Depending on your age, the term ‘East 17’ has a different meaning. To some, it’s the postcode for a well-known area of north London – to others, it's synonymous with a chart-topping boy band from the early 1990s. As well as being fabled as the location for lead singer Brian Harvey’s infamous jacket potato incident, Walthamstow is also the home of Michelle Kane, the woman with Nigel Slater, Elizabeth Day and Raven Smith on speed dial (amongst others).
As Publishing Director of 4th Estate, Kane has been part of the leading literary powerhouse for over twenty years, commissioning books by the world’s brightest writers. A friend and fellow modular wardrobe wearer, I asked her if she fancied a walk & talk for the Studio Nicholson In Conversation With series. As always, the interviewee determines the route choice, so with the typical (overcast) British summer skies above us, we hopped on the Victoria line primed and ready for a saunter around Kane’s favourite local haunts.
We met years ago at Hoi Polloi – the restaurant at the now deceased Ace Hotel in Shoreditch. Details are fuzzy, but her glorious Glasgow accent and razor-sharp wit drew me in – we’ve stayed in touch ever since. She suggests we fuel up before starting, and suggests we grab coffee and pastries from the wobbly roofed Today Bread café (Genevieve opting for a healthier granola). We sit down for ten and make plans for where to roll first.
With croissants digesting, we amble towards the William Morris gallery. Built in the 1740s, it was the Morris family home from 1848 to 1856. A double-fronted grade II* listed building, it’s a bit of a Georgian masterpiece, sitting amongst classy and matured landscaped gardens. Admiring the borders, I ask why she chose to stroll her own postcode today. Laughing, she said, “I promise it wasn’t merely for convenience! I love the undulating energy of Walthamstow, generated by the mix of communities who work and live cheek-by-jowl here. You’ll run the gamut of all the noise and bustle of Hoe Street, to the feted village part – which feels like the set of Midsomer Murders – by way of Ravenswood industrial estate, with its various pop-up gin distilleries (as well as the world-famous God’s Own Junk Yard). You can have a proper day out without ever leaving the area.”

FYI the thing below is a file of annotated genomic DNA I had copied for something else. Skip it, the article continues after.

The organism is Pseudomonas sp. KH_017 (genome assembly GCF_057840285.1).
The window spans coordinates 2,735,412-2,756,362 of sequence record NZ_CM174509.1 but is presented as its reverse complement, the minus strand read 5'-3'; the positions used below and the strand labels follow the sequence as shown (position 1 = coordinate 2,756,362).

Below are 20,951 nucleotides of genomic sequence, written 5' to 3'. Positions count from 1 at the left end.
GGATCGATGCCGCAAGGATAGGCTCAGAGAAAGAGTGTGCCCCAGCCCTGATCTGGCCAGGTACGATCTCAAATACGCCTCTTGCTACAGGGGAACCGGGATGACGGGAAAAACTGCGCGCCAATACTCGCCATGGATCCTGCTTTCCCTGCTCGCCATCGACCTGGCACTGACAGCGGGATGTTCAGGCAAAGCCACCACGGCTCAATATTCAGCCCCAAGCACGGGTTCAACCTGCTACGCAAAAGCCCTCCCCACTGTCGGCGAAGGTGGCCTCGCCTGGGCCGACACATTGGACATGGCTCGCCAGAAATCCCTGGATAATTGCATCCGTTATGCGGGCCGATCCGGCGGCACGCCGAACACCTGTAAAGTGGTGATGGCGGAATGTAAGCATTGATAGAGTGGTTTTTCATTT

Kane stops for a portrait, radiating full pre-Raphaelite vibes with flowing mane and trailing elderberry tree behind her. I quiz her about London life whilst Genevieve sets up the shot, “I flinch when anyone asks me if I’m planning on moving out soon. I like the messy, kinetic energy of lots of human beings piled up in London; it's what keeps me feeling excited about life, fuels my creative brain and keeps me curious about everything. Don’t get me wrong – I love a good hike in the countryside as much as the next person, but I always feel so happy (and relieved!) when I’m heading back to London, a place I consider (if one is to think in binary terms) my home.
I think that’s partly to do with being from a town in Scotland – and when I was younger and watching TV shows set here, like Capital City or This Life, I thought I had as much chance of going to live on Mars as living in London. It just seemed so far removed from my own experience that I still feel so lucky to be here and privileged enough to live here in a city that’s not perfect by any stretch, but I can't imagine wanting to live anywhere else.”